from the rabid exponents of Northern Abolitionism
such unimistakeable evidences of mortification and
disappointment.-Still, it is perseveringly intimated
that we are upon thaverge of a vortex In which we
may soon be swallowed ug with all that we hold dear,
and the place amou ations, which knew us once, is
to know us no more oever. What and irhere is this
vortex? Is it to be found in Black .Republicanism I
SThe South knows ttenemy well, and, with that
- nowledge, feils ae~ of her ability to vanquish its
endeavors for evil. Ja it to be found in " the powers
-that be?" They are all for us. Is it in iSouthern
dissensions? We were never more united. Is It In
SSouthern concessions-? The South stands firm upon
the Georgia platform of 1852. Is it in Congressional
oppression ? We h'ue~gained the repeal of the Hi
souri Compiromise, ataore explicit recognition of oer
rights as to fugitive Slaves, some lessening of the
burden of Tariff exactions,--and we may without in.
fatuation expect yet greater justice in the future. Or
is it in the crushing pressure of an outside civiliza
tion? Let it suffice to say that our labor clothes the
-world. Where then, we ask again, and what is this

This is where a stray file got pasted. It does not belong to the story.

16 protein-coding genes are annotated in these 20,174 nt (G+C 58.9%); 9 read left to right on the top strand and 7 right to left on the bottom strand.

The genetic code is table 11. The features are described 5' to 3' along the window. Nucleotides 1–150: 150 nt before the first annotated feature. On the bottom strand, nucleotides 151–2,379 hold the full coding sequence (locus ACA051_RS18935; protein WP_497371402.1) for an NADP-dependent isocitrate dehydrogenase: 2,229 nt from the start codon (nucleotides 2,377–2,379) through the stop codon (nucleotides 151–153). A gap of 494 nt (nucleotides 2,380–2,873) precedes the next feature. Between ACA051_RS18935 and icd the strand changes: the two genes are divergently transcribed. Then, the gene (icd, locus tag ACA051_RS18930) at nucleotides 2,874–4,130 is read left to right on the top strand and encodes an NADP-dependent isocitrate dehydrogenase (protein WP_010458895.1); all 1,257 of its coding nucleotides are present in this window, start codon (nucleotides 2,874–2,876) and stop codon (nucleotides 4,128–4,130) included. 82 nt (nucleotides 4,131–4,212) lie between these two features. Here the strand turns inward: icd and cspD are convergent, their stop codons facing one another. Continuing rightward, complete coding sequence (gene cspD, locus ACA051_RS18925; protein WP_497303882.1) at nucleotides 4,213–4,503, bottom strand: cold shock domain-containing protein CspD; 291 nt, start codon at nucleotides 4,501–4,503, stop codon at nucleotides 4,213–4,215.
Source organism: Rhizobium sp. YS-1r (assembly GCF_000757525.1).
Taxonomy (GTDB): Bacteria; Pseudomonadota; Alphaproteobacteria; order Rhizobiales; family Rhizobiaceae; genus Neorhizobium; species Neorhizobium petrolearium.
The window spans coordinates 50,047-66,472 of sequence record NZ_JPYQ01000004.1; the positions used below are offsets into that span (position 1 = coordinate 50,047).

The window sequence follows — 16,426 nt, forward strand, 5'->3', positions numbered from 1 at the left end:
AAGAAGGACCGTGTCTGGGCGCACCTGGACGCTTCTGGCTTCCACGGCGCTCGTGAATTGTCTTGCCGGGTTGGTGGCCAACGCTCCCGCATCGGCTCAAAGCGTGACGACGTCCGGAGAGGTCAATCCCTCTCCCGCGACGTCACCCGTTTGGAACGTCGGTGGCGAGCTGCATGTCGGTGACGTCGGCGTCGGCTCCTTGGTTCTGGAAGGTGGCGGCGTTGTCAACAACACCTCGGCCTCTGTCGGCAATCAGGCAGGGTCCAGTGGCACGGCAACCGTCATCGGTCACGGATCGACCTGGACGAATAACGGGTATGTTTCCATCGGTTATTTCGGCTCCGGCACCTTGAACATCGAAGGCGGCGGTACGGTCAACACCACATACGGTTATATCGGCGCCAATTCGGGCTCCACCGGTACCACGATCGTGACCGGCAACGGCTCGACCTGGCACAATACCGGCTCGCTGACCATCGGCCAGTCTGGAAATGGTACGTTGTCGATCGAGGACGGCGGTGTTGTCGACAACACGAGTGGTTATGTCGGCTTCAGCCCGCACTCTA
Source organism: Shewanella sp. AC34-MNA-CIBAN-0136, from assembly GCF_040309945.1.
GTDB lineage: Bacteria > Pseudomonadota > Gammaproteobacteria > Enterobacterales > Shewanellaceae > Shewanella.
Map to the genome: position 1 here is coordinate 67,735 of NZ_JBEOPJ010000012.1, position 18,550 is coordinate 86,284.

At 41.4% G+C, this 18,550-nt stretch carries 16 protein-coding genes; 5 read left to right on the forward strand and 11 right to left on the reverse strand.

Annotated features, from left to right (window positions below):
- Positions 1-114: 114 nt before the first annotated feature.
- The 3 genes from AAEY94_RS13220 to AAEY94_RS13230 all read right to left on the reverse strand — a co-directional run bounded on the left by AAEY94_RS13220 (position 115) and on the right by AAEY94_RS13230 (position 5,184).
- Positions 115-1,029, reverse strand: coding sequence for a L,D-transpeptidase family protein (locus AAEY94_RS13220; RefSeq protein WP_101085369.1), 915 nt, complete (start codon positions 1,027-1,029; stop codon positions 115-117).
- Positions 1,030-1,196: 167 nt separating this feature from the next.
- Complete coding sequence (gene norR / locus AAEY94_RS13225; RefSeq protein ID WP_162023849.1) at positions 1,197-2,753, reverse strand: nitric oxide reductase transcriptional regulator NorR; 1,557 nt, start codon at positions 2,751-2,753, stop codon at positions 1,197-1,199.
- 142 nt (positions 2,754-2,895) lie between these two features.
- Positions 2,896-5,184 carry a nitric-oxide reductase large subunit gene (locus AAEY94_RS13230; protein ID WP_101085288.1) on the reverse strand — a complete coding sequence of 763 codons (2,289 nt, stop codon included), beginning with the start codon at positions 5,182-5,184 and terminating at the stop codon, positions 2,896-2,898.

1 ortex? We should like to know of our friends
whether It is to draw us down by the road of Emanci
pation, of Abolition, of General Impoverishment, ol
Anarchy, or of Despotism. The thing is as yet un
defined, even by those who shrInk back from It in
horror.-In thus expressing ourself, we would not be
understood as believing that an Elysiumn of peace and
ease lies necessarily before us. Such is not often the
lot of freemen. With us of the South especially, ii
cannot well be the case. For we are a peculiar peo.
pie and may expect to have many rough waves to
buffet in our onward career. But, 'at the same tee
we have many high elements of success in our soial
organisation as well as In our civil polity ; and with
prudence, firmness and unanimity, we must triumph
over all enemies. To predict tho reverse of this now,
when we hold in our grasp the laurels of a present
success, is moping without cause and desponding
without a show of reason.
aBut, again, the Jfercvryj and the Delta are impolitie
in urging their rather extremeo views at this time. If
there were an occasion fsr action, if there were any
present act of wrong by the General Government